environment. The literature regarding ornamental plant responses to reclaimed water is mostly about evaluations of plants grown in landscapes rather than commercial container plant production. Southern Indian hybrid azaleas ( Rhododendron L. spp.) irrigated

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Ursula K. Schuch, Jack J. Kelly, and Trent Teegerstrom

Container plants, especially those in 1-gal or smaller containers, are a perishable commodity when on display in the retail nursery. From the time of delivery by the wholesaler until purchased by customers, plants need to be maintained in good

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Rico A. González, Daniel K. Struve, and Larry C. Brown

An irrigation control system has been developed and used to estimate evapotranspiration of contamer-grown plants by monitoring randomly selected plants within a container block and watering on an “as needed” basis. Sensor reliability and operational ease allows application of the system in a wide variety of field conditions. First-year tests, using red oak (Quercus rubra L.) seedlings, showed a reduction of 95% or better in both total irrigation and leachate rates with the computer-controlled treatment relative to a manually controlled, drip irrigation treatment without reducing plant growth.

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James L. Green

Since initiation of the research in 1990, diverse plants (92 genera from 47 families) have been grown in the closed, insulated pallet system (CIPS). Greater growth has occurred in various embodiments of the CIPS than in the open container system (OCS) controls. Branching of roots, and of shoots of some plants, is greater in CIPS. CIPS is a closed system; there is no circulation of irrigation solutions nor effluent discharge from CIPS. Water and fertilizer movement in CIPS is plant-driven, and use is 10% of that applied in overhead sprinkler fertigation of open containers. Tomato plants are more tolerant of saline irrigation water, and greenhouse tomato production is more profitable in CIPS than in the OCS. CIPS provides several pest management alternatives.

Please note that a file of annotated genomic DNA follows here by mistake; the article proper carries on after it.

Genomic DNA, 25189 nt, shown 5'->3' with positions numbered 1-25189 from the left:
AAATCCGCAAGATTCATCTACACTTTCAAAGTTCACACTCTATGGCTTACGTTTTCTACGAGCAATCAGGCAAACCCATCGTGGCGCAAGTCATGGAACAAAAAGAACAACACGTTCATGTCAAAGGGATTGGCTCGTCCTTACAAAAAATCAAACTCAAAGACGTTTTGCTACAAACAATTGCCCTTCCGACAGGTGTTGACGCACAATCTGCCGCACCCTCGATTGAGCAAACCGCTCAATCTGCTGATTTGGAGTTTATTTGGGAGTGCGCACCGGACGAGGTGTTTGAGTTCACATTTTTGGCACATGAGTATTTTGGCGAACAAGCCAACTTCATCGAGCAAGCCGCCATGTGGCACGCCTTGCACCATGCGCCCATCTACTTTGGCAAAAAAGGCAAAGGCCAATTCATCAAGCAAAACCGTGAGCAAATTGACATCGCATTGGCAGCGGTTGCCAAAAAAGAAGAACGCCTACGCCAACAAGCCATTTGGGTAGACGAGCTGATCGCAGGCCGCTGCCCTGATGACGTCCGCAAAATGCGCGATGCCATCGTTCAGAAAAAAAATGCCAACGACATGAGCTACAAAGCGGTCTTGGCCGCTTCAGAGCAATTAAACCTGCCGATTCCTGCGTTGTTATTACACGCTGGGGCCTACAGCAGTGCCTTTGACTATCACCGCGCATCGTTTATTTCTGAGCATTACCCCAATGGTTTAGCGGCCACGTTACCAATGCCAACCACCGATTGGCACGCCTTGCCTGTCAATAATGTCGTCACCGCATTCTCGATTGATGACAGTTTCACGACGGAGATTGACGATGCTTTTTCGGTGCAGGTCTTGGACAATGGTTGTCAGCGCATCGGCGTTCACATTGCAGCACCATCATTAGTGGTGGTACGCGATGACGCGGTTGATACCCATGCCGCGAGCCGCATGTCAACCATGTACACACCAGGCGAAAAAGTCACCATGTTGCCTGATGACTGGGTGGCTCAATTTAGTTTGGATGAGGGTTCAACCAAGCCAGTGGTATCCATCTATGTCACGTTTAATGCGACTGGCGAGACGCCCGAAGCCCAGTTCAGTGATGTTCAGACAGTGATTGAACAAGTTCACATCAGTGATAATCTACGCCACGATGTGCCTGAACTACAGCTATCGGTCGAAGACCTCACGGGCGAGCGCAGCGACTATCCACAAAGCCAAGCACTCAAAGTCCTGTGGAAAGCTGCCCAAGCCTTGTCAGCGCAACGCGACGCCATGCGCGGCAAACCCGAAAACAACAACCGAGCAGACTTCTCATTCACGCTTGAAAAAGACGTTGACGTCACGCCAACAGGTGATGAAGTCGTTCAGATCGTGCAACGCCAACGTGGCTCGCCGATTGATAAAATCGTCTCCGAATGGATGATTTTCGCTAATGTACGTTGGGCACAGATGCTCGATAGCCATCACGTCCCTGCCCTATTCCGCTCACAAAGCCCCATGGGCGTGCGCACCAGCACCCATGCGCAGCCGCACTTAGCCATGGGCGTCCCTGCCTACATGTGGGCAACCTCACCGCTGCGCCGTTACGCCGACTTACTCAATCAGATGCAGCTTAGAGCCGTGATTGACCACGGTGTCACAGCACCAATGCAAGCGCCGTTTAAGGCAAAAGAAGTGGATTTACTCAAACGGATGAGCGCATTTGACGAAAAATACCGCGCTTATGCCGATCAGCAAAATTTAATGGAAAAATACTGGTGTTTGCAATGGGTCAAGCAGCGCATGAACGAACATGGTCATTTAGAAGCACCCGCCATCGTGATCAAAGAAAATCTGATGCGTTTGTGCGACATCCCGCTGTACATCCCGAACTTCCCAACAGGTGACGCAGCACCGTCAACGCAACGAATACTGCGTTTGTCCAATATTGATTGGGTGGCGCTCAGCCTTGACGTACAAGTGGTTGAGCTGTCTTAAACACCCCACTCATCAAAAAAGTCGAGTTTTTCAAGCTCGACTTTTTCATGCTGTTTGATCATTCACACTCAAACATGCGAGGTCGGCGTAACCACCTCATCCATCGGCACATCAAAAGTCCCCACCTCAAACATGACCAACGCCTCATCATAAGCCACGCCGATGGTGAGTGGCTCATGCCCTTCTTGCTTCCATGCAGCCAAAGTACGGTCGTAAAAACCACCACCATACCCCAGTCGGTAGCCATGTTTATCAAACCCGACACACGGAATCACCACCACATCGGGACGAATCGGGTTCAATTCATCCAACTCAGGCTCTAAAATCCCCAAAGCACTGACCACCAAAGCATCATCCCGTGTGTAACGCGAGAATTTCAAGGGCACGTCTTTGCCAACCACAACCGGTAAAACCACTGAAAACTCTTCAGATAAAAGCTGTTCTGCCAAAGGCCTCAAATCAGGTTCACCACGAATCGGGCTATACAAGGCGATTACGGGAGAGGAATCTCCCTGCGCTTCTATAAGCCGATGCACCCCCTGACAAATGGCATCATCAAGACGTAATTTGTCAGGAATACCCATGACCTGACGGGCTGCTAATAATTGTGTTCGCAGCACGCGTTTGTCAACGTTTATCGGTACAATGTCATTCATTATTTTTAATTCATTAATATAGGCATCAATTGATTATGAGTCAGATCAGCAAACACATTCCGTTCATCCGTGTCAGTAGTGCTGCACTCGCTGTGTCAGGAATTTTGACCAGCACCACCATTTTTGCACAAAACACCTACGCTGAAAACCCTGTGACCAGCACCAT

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P.B. Goodwin and S. Beach

Ronstar® and Rout® are two of the most common and effective preemergent herbicides used by the nursery industry. However, there is some uncertainty as to what happens to the chemicals in nurseries that are recycling their runoff water. The fate of the chemicals has been studied in two nurseries that are completely dependent on recycled water. Negligible amounts were found in the recycled irrigation water. Most of each herbicide remained where it was applied, either close to the top in the substrate, or on the surface of the growing area, for periods of ≈4 months. Five months after application, <10% of oryzalin remained vs. ≈30% of the oxyfluorfen and oxadiazon. Less residue was produced if oxadiazon was applied when the pots were packed together after potting up, compared to application to spaced pots in the standing area. These herbicides are of low mammalian toxicity, and the main hazard is from contamination on the standing area after application, and from the top layer of substrate. To minimize any risk, we recommend that the herbicides be applied before the plants are spaced out on the growing area, and that staff handling the pots take suitable precautions, and in particular avoid inserting their unprotected hands into the top of the mix. Chemical names used: 2-tert-butyl-4-(2,4-dichloro-5-isopropoxyphenyl)-Δ2-1,3,4-oxadiazolin-5-one (oxadiazon); 4-(dipropylamino)-3,5,-dinitrobenzenesulfonamide (oryzalin); 2-chloro-1-(3-ethoxy-4-nitrophenoxy)-4-(trichloromethyl)benzene (oxyfluorfen); tritium-labelled [N-(4-chloro-2-fluoro-S-(propargyloxy)-phenyl]-3,4,5,6-tetrahydrophthalimide [3H]THP.